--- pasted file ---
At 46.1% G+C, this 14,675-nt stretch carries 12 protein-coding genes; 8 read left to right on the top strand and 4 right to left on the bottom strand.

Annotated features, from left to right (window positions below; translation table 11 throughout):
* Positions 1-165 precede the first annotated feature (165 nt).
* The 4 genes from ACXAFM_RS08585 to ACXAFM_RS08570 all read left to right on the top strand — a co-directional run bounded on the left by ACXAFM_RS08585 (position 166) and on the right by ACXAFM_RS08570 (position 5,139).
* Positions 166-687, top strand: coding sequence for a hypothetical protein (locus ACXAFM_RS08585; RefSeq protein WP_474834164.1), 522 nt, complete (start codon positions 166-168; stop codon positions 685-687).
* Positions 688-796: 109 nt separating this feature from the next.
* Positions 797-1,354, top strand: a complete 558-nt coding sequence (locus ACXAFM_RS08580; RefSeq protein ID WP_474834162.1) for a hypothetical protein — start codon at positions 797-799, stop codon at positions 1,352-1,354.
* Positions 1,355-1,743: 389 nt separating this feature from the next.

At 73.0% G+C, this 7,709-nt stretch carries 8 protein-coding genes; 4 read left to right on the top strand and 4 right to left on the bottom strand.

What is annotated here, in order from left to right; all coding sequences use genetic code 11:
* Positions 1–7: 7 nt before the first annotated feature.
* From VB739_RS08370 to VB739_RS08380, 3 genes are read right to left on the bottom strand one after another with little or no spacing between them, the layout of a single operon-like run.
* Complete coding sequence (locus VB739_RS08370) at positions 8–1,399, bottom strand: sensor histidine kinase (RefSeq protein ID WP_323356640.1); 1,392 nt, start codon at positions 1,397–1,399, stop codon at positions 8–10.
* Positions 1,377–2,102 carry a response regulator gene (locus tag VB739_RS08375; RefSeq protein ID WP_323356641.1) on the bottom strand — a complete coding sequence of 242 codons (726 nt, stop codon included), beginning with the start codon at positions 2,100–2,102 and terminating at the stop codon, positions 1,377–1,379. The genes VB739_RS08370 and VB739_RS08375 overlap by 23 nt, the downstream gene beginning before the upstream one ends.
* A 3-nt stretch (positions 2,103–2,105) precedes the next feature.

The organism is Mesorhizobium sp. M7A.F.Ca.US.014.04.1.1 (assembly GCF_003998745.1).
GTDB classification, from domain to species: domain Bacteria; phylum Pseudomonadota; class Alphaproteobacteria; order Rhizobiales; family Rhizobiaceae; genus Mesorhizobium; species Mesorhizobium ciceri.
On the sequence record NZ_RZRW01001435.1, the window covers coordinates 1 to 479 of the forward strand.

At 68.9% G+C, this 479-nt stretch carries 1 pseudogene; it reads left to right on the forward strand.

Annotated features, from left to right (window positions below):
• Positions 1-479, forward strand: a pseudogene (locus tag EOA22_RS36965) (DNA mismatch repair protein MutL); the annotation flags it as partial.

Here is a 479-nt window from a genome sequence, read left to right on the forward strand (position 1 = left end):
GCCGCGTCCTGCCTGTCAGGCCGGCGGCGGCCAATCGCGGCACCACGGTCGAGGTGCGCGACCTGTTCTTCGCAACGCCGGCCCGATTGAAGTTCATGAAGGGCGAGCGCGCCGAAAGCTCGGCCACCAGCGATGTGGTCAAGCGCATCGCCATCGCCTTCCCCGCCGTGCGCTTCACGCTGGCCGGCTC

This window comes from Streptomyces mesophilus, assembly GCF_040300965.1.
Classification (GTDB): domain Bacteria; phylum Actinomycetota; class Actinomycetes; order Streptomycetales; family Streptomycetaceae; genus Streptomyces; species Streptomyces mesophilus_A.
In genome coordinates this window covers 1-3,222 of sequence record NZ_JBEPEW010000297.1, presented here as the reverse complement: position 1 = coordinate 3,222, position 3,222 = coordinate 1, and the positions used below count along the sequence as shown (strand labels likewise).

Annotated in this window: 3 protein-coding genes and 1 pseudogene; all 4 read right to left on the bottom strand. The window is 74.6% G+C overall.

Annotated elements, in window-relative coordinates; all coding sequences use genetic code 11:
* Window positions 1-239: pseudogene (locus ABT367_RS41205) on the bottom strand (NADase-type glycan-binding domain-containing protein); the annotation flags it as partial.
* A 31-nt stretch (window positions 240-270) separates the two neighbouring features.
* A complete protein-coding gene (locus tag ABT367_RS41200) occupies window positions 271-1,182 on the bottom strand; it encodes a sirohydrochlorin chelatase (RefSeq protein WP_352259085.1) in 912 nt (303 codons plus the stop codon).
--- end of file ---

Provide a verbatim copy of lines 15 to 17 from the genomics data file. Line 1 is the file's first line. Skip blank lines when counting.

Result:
* A 3-nt stretch (positions 2,103–2,105) precedes the next feature.

The organism is Mesorhizobium sp. M7A.F.Ca.US.014.04.1.1 (assembly GCF_003998745.1).
GTDB classification, from domain to species: domain Bacteria; phylum Pseudomonadota; class Alphaproteobacteria; order Rhizobiales; family Rhizobiaceae; genus Mesorhizobium; species Mesorhizobium ciceri.